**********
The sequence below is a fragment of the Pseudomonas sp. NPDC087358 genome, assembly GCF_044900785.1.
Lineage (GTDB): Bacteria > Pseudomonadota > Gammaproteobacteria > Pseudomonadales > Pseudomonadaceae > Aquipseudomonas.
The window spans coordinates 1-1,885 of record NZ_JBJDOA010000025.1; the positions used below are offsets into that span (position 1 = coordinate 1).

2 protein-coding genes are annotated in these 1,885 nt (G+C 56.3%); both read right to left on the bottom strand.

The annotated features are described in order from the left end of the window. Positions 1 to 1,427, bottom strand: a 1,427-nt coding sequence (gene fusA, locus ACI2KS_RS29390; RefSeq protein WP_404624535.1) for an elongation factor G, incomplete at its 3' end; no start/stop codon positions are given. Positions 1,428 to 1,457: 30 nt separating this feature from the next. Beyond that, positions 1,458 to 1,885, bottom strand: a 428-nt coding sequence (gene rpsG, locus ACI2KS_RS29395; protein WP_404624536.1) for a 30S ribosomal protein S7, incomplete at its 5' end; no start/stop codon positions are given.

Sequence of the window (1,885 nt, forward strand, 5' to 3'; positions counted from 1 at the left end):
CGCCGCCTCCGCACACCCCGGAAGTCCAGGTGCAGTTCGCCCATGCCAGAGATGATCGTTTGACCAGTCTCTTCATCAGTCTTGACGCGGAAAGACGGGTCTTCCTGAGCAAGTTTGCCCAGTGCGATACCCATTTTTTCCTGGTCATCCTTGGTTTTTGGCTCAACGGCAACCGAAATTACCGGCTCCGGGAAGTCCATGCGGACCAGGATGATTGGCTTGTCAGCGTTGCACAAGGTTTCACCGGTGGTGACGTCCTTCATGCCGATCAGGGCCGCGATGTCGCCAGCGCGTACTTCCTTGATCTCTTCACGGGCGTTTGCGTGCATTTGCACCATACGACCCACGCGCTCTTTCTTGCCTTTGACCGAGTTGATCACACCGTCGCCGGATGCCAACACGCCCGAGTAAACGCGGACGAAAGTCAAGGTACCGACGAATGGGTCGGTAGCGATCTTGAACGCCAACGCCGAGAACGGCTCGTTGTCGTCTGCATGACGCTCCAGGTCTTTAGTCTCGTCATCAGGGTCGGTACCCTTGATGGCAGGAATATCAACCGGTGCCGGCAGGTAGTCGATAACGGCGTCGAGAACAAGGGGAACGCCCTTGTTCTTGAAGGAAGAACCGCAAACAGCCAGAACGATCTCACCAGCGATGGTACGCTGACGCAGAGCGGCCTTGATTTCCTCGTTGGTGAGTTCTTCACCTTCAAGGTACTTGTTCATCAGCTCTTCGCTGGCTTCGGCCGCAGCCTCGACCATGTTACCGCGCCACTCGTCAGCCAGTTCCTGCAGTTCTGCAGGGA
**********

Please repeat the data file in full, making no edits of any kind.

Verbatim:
The sequence below is a fragment of the Pseudomonas sp. NPDC087358 genome, assembly GCF_044900785.1.
Lineage (GTDB): Bacteria > Pseudomonadota > Gammaproteobacteria > Pseudomonadales > Pseudomonadaceae > Aquipseudomonas.
The window spans coordinates 1-1,885 of record NZ_JBJDOA010000025.1; the positions used below are offsets into that span (position 1 = coordinate 1).

2 protein-coding genes are annotated in these 1,885 nt (G+C 56.3%); both read right to left on the bottom strand.

The annotated features are described in order from the left end of the window. Positions 1 to 1,427, bottom strand: a 1,427-nt coding sequence (gene fusA, locus ACI2KS_RS29390; RefSeq protein WP_404624535.1) for an elongation factor G, incomplete at its 3' end; no start/stop codon positions are given. Positions 1,428 to 1,457: 30 nt separating this feature from the next. Beyond that, positions 1,458 to 1,885, bottom strand: a 428-nt coding sequence (gene rpsG, locus ACI2KS_RS29395; protein WP_404624536.1) for a 30S ribosomal protein S7, incomplete at its 5' end; no start/stop codon positions are given.

Sequence of the window (1,885 nt, forward strand, 5' to 3'; positions counted from 1 at the left end):
CGCCGCCTCCGCACACCCCGGAAGTCCAGGTGCAGTTCGCCCATGCCAGAGATGATCGTTTGACCAGTCTCTTCATCAGTCTTGACGCGGAAAGACGGGTCTTCCTGAGCAAGTTTGCCCAGTGCGATACCCATTTTTTCCTGGTCATCCTTGGTTTTTGGCTCAACGGCAACCGAAATTACCGGCTCCGGGAAGTCCATGCGGACCAGGATGATTGGCTTGTCAGCGTTGCACAAGGTTTCACCGGTGGTGACGTCCTTCATGCCGATCAGGGCCGCGATGTCGCCAGCGCGTACTTCCTTGATCTCTTCACGGGCGTTTGCGTGCATTTGCACCATACGACCCACGCGCTCTTTCTTGCCTTTGACCGAGTTGATCACACCGTCGCCGGATGCCAACACGCCCGAGTAAACGCGGACGAAAGTCAAGGTACCGACGAATGGGTCGGTAGCGATCTTGAACGCCAACGCCGAGAACGGCTCGTTGTCGTCTGCATGACGCTCCAGGTCTTTAGTCTCGTCATCAGGGTCGGTACCCTTGATGGCAGGAATATCAACCGGTGCCGGCAGGTAGTCGATAACGGCGTCGAGAACAAGGGGAACGCCCTTGTTCTTGAAGGAAGAACCGCAAACAGCCAGAACGATCTCACCAGCGATGGTACGCTGACGCAGAGCGGCCTTGATTTCCTCGTTGGTGAGTTCTTCACCTTCAAGGTACTTGTTCATCAGCTCTTCGCTGGCTTCGGCCGCAGCCTCGACCATGTTACCGCGCCACTCGTCAGCCAGTTCCTGCAGTTCTGCAGGGA